When developing the mythology of Heart of Millyera, I drew inspiration from some of the more unusual stories and events in Australian History. There have been various discoveries of underwater “ghost towns” from around the world, however I based Millyera’s aquatic world was the true tale of Adaminaby.
Adaminaby was established during the Kiandra Gold rush in 1861. The Australian government of the time offered a monetary incentive to encourage settlement in the area, which was nestled in the complex landscape of the Great Dividing Range, and would have been hell to journey to by horse and carriage. Nonetheless, by the early 1900’s the newly settled town had a police station, a court house, a theatre and a church.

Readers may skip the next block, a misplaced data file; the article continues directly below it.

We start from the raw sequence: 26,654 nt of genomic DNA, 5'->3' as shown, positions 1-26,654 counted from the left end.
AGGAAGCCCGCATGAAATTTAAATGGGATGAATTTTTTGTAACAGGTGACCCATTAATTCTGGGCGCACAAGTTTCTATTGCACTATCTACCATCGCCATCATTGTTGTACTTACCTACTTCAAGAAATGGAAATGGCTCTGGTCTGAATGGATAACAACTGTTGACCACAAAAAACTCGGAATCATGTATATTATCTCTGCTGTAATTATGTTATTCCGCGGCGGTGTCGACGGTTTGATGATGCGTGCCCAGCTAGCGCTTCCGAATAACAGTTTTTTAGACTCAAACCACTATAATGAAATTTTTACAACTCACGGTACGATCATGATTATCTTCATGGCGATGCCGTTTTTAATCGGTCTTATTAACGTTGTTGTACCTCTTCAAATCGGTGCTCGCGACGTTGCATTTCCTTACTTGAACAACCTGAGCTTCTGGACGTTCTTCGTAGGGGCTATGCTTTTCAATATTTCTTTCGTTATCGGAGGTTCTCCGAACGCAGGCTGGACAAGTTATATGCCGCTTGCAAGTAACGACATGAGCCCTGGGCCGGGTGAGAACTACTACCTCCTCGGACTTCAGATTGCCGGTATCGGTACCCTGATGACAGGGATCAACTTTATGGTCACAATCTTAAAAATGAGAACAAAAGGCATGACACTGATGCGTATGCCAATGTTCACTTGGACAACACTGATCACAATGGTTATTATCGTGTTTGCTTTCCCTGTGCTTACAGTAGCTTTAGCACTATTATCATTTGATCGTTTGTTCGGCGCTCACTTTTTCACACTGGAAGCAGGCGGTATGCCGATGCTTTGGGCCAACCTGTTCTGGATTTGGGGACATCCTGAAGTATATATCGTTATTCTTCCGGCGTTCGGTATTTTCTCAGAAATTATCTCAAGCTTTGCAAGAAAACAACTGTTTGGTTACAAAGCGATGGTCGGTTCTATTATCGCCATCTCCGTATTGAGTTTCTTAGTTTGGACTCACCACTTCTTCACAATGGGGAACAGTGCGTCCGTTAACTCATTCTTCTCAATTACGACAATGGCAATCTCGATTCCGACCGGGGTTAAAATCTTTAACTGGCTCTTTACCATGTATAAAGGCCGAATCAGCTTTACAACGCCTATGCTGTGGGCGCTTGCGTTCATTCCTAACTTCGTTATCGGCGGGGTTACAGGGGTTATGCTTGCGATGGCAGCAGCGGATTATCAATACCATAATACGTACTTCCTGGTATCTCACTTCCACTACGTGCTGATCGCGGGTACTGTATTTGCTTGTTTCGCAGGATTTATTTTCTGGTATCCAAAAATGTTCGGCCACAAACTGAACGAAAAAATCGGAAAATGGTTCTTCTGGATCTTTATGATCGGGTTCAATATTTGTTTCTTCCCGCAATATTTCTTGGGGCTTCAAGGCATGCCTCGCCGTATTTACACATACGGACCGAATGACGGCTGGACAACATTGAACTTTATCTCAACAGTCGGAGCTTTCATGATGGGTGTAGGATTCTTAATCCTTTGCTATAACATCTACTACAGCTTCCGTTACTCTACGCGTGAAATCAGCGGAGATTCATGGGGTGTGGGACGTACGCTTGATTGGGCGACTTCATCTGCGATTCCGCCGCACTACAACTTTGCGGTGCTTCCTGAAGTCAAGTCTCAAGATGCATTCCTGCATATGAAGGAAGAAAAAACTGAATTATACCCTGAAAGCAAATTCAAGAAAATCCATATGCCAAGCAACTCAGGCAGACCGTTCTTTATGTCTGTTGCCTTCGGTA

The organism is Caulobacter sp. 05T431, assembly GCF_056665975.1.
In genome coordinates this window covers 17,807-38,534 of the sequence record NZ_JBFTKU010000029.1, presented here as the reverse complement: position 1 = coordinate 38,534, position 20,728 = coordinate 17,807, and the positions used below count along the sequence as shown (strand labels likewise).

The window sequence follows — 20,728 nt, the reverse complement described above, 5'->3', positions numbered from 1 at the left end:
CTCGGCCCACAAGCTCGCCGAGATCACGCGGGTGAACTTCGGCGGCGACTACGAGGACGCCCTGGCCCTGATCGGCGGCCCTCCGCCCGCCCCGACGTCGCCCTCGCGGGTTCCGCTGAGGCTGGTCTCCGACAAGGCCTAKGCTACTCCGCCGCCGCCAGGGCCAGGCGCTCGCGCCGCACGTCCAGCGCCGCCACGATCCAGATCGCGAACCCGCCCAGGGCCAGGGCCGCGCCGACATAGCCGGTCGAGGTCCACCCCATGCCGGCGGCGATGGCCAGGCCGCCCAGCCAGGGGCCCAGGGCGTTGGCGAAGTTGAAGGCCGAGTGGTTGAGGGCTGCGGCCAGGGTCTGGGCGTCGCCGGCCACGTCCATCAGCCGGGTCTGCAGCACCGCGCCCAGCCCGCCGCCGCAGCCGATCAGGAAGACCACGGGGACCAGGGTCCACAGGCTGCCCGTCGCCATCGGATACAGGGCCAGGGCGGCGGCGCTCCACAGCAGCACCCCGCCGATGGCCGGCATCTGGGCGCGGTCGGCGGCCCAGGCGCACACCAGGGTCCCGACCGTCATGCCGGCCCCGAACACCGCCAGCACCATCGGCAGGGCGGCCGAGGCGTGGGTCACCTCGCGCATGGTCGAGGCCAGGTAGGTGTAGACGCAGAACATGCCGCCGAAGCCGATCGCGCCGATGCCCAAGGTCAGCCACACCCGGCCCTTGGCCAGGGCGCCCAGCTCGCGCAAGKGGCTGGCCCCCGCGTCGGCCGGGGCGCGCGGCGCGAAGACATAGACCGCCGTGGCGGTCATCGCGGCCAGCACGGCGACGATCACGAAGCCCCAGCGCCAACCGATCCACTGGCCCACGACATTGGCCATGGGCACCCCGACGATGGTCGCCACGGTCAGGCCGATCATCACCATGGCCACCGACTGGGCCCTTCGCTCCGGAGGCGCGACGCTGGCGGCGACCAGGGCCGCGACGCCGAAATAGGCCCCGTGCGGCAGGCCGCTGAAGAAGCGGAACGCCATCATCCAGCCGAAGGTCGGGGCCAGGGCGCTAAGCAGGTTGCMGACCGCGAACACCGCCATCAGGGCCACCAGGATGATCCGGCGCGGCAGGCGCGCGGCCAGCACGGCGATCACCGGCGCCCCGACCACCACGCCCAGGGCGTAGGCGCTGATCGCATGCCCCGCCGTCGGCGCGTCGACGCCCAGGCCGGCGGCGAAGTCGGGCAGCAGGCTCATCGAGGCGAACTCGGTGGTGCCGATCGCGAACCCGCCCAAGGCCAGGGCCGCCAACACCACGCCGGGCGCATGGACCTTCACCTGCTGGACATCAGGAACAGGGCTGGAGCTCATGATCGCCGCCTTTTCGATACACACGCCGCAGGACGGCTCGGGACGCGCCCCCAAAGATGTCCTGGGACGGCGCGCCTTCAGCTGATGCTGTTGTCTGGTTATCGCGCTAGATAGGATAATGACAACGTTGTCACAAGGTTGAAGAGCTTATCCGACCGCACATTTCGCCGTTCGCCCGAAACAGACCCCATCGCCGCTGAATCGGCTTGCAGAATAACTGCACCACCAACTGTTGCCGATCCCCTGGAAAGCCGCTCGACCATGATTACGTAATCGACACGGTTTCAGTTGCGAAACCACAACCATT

Almost ninety years later, the government announced the new Snowy Mountains Hydro-Electric Scheme; A plan to construct a hydroelectricity dam was part of one of the largest infrastructure development plans in Australia. The dam would require that the mining town of Adaminaby be flooded to make way for Lake Eucumbene.
The plan to flood the township required thorough forethought and planning. New Adaminaby was to be built 7km away. The town was painstakingly re-located, with some buildings being demolished re-built at the new location. In July 2007, Lake Eucumbene dropped to its lowest water levels on record, which resulted in the reemergence of the almost 150-year-old town.
Although the uncovering of Old Adaminaby revealed nothing more than the original foundations and remanence of the early buildings, the story captivated my imagination. The town which Ida, Gil and Celeste visit was flooded mysteriously, and only around forty years after the settlers had finished building their post office, school, police station and church.
Unlike the town of Adaminaby, the story is that there was no forewarning of the flooding. The resulting lake was named Lake Millyera.